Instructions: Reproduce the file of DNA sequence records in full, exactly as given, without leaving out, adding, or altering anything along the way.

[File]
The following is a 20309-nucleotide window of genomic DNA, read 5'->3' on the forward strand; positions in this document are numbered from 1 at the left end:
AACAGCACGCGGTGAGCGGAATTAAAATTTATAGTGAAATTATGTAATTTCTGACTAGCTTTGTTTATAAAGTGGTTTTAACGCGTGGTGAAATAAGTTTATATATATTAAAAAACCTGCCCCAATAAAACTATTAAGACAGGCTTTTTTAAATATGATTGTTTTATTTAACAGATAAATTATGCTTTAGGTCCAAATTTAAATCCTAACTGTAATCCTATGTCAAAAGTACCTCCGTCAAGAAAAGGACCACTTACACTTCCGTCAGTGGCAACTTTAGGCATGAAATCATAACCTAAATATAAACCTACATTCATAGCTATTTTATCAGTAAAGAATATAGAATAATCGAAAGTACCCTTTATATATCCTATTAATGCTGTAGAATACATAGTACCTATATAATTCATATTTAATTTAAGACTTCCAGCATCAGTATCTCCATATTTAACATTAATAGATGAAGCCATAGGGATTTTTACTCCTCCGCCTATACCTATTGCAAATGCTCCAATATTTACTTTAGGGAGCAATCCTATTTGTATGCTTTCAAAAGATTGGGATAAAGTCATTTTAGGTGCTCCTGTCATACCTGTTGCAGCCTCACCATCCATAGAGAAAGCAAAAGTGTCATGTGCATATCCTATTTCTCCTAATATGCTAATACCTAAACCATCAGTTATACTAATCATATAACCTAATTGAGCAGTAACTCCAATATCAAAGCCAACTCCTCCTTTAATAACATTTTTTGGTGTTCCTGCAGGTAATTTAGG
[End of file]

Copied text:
The following is a 20309-nucleotide window of genomic DNA, read 5'->3' on the forward strand; positions in this document are numbered from 1 at the left end:
AACAGCACGCGGTGAGCGGAATTAAAATTTATAGTGAAATTATGTAATTTCTGACTAGCTTTGTTTATAAAGTGGTTTTAACGCGTGGTGAAATAAGTTTATATATATTAAAAAACCTGCCCCAATAAAACTATTAAGACAGGCTTTTTTAAATATGATTGTTTTATTTAACAGATAAATTATGCTTTAGGTCCAAATTTAAATCCTAACTGTAATCCTATGTCAAAAGTACCTCCGTCAAGAAAAGGACCACTTACACTTCCGTCAGTGGCAACTTTAGGCATGAAATCATAACCTAAATATAAACCTACATTCATAGCTATTTTATCAGTAAAGAATATAGAATAATCGAAAGTACCCTTTATATATCCTATTAATGCTGTAGAATACATAGTACCTATATAATTCATATTTAATTTAAGACTTCCAGCATCAGTATCTCCATATTTAACATTAATAGATGAAGCCATAGGGATTTTTACTCCTCCGCCTATACCTATTGCAAATGCTCCAATATTTACTTTAGGGAGCAATCCTATTTGTATGCTTTCAAAAGATTGGGATAAAGTCATTTTAGGTGCTCCTGTCATACCTGTTGCAGCCTCACCATCCATAGAGAAAGCAAAAGTGTCATGTGCATATCCTATTTCTCCTAATATGCTAATACCTAAACCATCAGTTATACTAATCATATAACCTAATTGAGCAGTAACTCCAATATCAAAGCCAACTCCTCCTTTAATAACATTTTTTGGTGTTCCTGCAGGTAATTTAGG